# Unbounded operator

In mathematics, more specifically functional analysis and operator theory, the notion of unbounded operator provides an abstract framework for dealing with differential operators, unbounded observables in quantum mechanics, and other cases.

The term "unbounded operator" can be misleading, since

• "unbounded" should sometimes be understood as "not necessarily bounded";
• "operator" should be understood as "linear operator" (as in the case of "bounded operator");
• the domain of the operator is a linear subspace, not necessarily the whole space;
• this linear subspace is not necessarily closed; often (but not always) it is assumed to be dense;
• in the special case of a bounded operator, still, the domain is usually assumed to be the whole space.

In contrast to bounded operators, unbounded operators on a given space do not form an algebra, nor even a linear space, because each one is defined on its own domain.

The term "operator" often means "bounded linear operator", but in the context of this article it means "unbounded operator", with the reservations made above. The given space is assumed to be a Hilbert space. Some generalizations to Banach spaces and more general topological vector spaces are possible.

## Short history

The theory of unbounded operators developed in the late 1920s and early 1930s as part of developing a rigorous mathematical framework for quantum mechanics. The theory's development is due to John von Neumann and Marshall Stone. Von Neumann introduced using graphs to analyze unbounded operators in 1936.

## Definitions and basic properties

Let X, Y be Banach spaces. An unbounded operator (or simply operator) T : XY is a linear map Template:Mvar from a linear subspace D(T) ⊆ X — the domain of Template:Mvar — to the space Y. Contrary to the usual convention, Template:Mvar may not be defined on the whole space Template:Mvar. Two operators are equal if they have the common domain and they coincide on that common domain.

An operator Template:Mvar is said to be closed if its graph Γ(T) is a closed set. (Here, the graph Γ(T) is a linear subspace of the direct sum XY, defined as the set of all pairs (x, Tx), where Template:Mvar runs over the domain of Template:Mvar ). Explicitly, this means that for every sequence {xn} of points from the domain of Template:Mvar such that xnx and Txny, it holds that Template:Mvar belongs to the domain of Template:Mvar and Tx = y. The closedness can also be formulated in terms of the graph norm: an operator Template:Mvar is closed if and only if its domain D(T) is a complete space with respect to the norm:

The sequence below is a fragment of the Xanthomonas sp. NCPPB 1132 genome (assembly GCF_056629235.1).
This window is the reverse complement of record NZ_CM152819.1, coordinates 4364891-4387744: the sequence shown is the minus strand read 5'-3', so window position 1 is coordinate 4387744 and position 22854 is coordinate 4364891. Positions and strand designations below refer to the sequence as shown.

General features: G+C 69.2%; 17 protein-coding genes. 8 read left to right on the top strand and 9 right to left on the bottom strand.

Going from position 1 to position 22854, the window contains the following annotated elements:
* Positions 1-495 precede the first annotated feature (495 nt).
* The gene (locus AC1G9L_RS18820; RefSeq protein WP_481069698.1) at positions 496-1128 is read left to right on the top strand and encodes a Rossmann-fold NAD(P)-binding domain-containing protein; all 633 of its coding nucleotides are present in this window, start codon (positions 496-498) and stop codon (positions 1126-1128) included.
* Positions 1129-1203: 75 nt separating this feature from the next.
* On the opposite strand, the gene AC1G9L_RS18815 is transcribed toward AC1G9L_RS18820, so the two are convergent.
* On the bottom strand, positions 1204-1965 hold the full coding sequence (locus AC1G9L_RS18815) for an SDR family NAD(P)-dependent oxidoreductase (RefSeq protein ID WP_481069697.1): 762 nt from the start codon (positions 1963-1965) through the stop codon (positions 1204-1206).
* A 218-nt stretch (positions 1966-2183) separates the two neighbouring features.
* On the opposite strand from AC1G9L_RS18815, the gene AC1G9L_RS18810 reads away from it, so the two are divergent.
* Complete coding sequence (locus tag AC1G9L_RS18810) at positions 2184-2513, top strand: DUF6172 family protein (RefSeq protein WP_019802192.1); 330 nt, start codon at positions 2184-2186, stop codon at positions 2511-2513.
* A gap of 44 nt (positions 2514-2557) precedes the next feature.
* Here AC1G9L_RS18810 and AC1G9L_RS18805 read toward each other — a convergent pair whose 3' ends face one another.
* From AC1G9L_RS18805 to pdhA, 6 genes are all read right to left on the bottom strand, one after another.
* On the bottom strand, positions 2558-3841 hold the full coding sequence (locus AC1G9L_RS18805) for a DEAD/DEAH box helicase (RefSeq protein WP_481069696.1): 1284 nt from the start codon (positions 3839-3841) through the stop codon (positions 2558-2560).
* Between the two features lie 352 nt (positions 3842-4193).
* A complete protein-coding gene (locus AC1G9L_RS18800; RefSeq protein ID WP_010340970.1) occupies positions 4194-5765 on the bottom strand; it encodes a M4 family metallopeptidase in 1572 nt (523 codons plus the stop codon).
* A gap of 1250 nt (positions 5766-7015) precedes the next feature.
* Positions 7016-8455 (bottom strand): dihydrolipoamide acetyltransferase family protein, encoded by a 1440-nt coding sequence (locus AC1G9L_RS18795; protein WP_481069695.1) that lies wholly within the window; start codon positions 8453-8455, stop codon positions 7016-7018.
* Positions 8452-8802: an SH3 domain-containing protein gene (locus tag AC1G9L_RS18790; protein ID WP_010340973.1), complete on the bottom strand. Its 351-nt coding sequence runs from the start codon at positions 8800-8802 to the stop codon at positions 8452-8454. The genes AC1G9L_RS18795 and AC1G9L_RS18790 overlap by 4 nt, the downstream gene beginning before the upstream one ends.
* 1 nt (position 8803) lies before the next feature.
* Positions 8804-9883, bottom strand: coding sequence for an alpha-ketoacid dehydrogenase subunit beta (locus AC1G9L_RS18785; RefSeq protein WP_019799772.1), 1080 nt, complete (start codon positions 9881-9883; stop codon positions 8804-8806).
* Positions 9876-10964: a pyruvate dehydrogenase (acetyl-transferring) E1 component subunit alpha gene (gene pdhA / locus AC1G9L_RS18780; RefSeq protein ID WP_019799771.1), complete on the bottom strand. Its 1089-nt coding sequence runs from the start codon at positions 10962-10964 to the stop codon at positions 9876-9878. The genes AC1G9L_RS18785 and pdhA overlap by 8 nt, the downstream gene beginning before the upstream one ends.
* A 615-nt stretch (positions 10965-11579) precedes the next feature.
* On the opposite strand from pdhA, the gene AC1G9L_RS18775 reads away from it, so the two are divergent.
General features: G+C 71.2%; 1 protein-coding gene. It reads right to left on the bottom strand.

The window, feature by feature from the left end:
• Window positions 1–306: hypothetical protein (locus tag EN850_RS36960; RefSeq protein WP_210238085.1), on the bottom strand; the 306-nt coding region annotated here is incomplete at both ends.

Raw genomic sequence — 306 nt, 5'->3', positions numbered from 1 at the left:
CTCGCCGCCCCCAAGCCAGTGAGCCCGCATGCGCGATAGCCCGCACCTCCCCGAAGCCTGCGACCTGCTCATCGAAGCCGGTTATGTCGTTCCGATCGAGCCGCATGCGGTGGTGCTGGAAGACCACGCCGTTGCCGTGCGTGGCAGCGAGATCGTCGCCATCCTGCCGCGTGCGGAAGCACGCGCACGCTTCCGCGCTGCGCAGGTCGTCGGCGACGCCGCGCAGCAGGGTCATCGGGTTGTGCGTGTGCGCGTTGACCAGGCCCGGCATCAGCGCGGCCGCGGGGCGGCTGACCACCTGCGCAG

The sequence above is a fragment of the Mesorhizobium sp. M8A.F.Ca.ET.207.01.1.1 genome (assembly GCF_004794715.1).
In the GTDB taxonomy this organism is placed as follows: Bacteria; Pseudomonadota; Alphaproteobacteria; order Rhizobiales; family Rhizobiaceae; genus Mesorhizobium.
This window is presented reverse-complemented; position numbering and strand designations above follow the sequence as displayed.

$\|x\|_{T}={\sqrt {\|x\|^{2}+\|Tx\|^{2}}}.$ An operator Template:Mvar is said to be densely defined if its domain is dense in Template:Mvar. This also includes operators defined on the entire space Template:Mvar, since the whole space is dense in itself. The denseness of the domain is necessary and sufficient for the existence of the adjoint and the transpose; see the next section.

If T : XY is closed, densely defined and continuous on its domain, then it is defined on Template:Mvar.

A densely defined operator Template:Mvar on a Hilbert space Template:Mvar is called bounded from below if T + a is a positive operator for some real number Template:Mvar. That is, Tx|x⟩ ≥ −a Template:!!xTemplate:!!2 for all Template:Mvar in the domain of Template:Mvar. If both Template:Mvar and T are bounded from below then Template:Mvar is bounded.

## Example

Let C([0, 1]) denote the space of continuous functions on the interval, and let C1([0, 1]) denote the space of continuously differentiable functions. Define the classical differentiation operator {{ safesubst:#invoke:Unsubst||$B=d/dx}} : C1([0, 1]) → C([0, 1]) by the usual formula: $\left({\frac {d}{dx}}f\right)(x)=\lim _{h\to 0}{\frac {f(x+h)-f(x)}{h}},\qquad \forall x\in [0,1].$ Every differentiable function is continuous, so C1([0, 1]) ⊆ C([0, 1]). Consequently, {{ safesubst:#invoke:Unsubst||$B=d/dx}} : C([0, 1]) → C([0, 1]) is a well-defined unbounded operator, with domain C1([0, 1]).

This is a linear operator, since a linear combination a f  + bg of two continuously differentiable functions f , g is also continuously differentiable, and

$\left({\tfrac {d}{dx}}\right)(af+bg)=a\left({\tfrac {d}{dx}}f\right)+b\left({\tfrac {d}{dx}}g\right).$ The operator is not bounded. For example,

${\begin{cases}f_{n}:[0,1]\to [-1,1]\\f_{n}(x)=\sin(2\pi nx)\end{cases}}$ satisfy